The Guardians were also inveterate record-keepers. Over eight billion years they recorded the births and deaths of stars as well as the fleeting histories of various forms of life on worlds spinning around those stars. When the star sun Vega was born they watched; when the profusion of black holes provided intelligent beings with power for travelling beyond the speed of light they watched; when Krypton died they watched and they waited.
The little gray humanoid hovered in a corner impassively watching the mulligan stew of bodies zoom this way and that. The minstrel's audience was dispersing, and the grinning, mustachioed, four-armed elf hopped in front of the humanoid. This was Towbee the mad minstrel.
The grinning leprechaun sounded preposterous in any language. The remarkable intentional translators everyone on Oric wore around their necks like amulets decoded the intent of any speaker into the language of the listener, and since Towbee talked in the Orician equivalent of what in English is the entrancing technique called rhyming, so was it translated into whatever was the humanoid's native tongue. The minstrel was always onstage, often jabbering and nonsensical, but always rhythmic.
"I am a native of Malthus," said the impassive face. "You are adept at distinguishing the origins of beings of similar races?"
Towbee was sounding too intelligent, he thought. It would be a good idea to allay the stranger's suspicions before they had a chance to form. As he spoke he absently caused his instrument—a device capable of making cloudy images from light as well as musical sounds—to form the image of a surface with a round hole. Over the next several minutes an imagined creature of Towbee's own design seemed to try from every conceivable angle to slide his square body into the round hole. The forms Towbee spun were of directed light, not subject to gravitational force, but of apparently infinite mass. They could not be moved or dispersed except by the command of one adept at playing Towbee's instrument. It was simple for the minstrel to feign madness. All he needed to do was appear to open his mind to those around him.
"A rumor. I am stopping off on a journey to a star on the rim. A dwarf called Sol. Have you heard of it?"
"That would be Sol-6, the reason that area is often called the System of the Rings. You are that widely traveled within the Galactic Arm?"
"I go to the world Sol-3, called Terra by the beings who inhabit it."
"Yes, the refugee from the destroyed world that orbited Antares. Quite an underachiever, would you say?"
The gray being allowed his first faint smile. Towbee could charm the thumbs off a humanoid. "What harm could possibly come of telling one like you? There was a brilliant Terran who died recently and it is said that he left a final mathematical discovery in a secret hideaway designed to open a generation after his death. A generation of Terran's has since passed."
"You have indeed been there, I see. The discoverer was named Einstein and he was in touch with the spirit of Sonnabend. I have heard that he left the secret of trisecting an angle."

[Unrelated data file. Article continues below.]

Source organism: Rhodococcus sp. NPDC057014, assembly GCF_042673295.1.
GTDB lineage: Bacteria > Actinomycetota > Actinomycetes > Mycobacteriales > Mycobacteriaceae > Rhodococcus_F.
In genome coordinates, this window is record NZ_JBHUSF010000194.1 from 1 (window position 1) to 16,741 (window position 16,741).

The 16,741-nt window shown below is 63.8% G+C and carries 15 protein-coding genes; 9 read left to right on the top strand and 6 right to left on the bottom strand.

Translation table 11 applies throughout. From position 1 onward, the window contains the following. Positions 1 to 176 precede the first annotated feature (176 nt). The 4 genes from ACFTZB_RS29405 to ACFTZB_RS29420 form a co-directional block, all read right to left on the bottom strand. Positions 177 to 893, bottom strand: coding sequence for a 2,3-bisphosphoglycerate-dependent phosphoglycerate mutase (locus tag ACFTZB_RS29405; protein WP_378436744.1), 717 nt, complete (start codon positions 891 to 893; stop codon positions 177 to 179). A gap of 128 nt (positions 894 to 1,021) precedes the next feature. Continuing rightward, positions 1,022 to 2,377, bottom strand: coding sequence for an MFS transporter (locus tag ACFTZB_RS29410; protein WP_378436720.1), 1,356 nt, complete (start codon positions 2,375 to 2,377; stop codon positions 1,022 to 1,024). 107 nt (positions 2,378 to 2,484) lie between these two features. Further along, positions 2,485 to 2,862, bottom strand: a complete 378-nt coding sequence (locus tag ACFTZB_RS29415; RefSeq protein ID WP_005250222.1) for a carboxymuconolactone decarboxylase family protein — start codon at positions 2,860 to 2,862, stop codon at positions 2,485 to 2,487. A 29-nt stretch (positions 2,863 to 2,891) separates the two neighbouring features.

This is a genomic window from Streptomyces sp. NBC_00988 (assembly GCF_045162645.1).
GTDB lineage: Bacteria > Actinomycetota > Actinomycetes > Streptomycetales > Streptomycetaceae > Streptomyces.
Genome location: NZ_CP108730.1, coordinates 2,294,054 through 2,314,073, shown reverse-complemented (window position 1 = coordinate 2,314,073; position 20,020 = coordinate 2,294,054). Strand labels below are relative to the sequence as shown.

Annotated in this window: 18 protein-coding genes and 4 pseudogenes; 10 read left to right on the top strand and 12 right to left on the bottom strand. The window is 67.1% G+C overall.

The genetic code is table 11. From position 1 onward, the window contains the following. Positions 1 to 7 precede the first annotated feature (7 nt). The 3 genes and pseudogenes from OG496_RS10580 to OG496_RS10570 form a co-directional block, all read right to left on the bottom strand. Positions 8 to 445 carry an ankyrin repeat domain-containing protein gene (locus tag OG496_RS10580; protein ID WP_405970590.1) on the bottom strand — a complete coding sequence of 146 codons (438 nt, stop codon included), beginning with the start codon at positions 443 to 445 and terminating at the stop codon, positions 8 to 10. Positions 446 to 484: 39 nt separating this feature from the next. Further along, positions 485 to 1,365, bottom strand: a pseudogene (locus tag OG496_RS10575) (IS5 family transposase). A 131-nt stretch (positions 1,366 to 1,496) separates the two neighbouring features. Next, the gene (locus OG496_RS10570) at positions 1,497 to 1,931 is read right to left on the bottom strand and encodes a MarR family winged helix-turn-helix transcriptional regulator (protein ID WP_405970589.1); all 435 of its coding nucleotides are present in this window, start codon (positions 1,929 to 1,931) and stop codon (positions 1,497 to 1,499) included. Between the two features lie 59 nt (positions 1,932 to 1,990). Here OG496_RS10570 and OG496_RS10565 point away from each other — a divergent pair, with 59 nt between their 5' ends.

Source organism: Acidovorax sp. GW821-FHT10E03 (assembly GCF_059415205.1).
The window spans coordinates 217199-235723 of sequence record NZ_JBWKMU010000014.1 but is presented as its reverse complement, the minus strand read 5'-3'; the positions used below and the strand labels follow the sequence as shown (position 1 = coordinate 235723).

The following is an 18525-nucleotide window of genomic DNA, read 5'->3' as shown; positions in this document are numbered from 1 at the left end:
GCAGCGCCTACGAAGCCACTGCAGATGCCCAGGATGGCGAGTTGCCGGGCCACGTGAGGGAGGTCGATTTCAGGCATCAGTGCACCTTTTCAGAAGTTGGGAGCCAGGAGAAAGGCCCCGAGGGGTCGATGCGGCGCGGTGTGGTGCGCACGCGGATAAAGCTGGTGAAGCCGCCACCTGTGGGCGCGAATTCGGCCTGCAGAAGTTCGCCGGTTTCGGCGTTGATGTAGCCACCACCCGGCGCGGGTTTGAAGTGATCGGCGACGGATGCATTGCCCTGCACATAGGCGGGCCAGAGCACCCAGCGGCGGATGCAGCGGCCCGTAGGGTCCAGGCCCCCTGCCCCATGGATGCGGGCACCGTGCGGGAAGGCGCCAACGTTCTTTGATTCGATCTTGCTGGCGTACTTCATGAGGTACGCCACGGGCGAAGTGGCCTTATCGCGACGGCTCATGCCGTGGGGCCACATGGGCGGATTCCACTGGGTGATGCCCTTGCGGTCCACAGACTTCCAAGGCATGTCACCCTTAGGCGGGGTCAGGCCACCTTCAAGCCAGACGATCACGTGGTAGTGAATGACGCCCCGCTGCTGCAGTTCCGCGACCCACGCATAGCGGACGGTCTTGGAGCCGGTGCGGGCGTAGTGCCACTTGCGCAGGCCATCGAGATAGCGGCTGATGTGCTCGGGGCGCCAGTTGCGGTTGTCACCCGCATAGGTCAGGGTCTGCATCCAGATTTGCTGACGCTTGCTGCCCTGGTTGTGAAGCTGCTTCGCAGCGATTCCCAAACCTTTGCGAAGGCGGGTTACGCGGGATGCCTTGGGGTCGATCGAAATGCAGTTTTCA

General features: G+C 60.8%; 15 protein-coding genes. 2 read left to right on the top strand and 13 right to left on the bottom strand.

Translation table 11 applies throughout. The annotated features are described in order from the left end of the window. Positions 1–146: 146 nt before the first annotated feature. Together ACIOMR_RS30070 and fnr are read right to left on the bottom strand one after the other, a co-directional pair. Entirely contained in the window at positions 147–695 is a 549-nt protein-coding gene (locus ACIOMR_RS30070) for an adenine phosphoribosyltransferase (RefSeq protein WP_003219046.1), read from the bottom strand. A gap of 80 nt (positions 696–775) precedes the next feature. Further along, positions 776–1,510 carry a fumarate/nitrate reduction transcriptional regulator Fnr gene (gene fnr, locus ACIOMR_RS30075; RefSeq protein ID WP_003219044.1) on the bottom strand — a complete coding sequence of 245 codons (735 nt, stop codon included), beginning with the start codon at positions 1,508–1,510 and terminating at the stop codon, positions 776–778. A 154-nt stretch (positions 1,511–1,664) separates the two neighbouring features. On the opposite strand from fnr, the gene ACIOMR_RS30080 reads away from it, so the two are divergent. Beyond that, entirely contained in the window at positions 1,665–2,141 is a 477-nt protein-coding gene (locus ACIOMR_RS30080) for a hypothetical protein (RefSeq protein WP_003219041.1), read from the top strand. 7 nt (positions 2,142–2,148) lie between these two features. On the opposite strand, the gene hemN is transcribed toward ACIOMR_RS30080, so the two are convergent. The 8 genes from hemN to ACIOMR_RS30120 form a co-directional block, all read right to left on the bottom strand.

"I trusted it would be, poet."
For a bit more that a million years the Guardians had been experimenting with a standing corps of agents who acted as a sort of Galactic police force. The Green Lantern Corps consisted of one mortal for each sector of the Galaxy—which was mapped and divided arbitrarily into geographic regions by the Guardians. Green Lanterns were of different races, chosen for their honest and fearlessness, and were generally romantic, swashbuckling sorts of characters. They were each equipped with uniforms which varied with their respective physiologies and a power battery whose raw energy could be focused through a charm that each carried at all times. Humanoid Green Lanterns wore their charm as a ring.
A Green Lantern was finally appointed to patrol the sector of the Galactic Arm less than four thousand years ago in response to the atrocities perpetrated by the slave trade on Oric. This first Green Lantern of the Arm was a humanoid from the planet that orbited Antares, called Krypton. Not only did he manage to eliminate the slave trade, but he brought the first copies of Sonnabend's chronicles to the Arm and saw to it that a fundamentalist temple was established on Oric. Like the greatest of leaders this Kryptonian Green Lantern joined symbol with substance. The podium for the Chief Speaker of the temple was built out of the auction block from which slaves were sold on that spot. The presence of the temple brought about a following of the prophet Sonnabend that was quite fanatical. Consequently, society on Oric was among the most ritualized in the Galaxy, especially for a society so scrambled with exotic races. It would be necessary, the Guardians knew, for these people to pay a possibly undue lip service to the letter of the Ethics until they truly understood the spirit.
The immortal Guardians were a manipulative breed, and age brought with it subtlety. It was probably no coincidence that the Green Lantern of the sector that included most of the Galactic Arm was a humanoid from Superman's adopted world.
As the man from the center of the Galaxy ambled into the rushing crowd on this planet of great affairs he knew where his poet friend would be going next. The little gray humanoid didn't look an eon over six billion.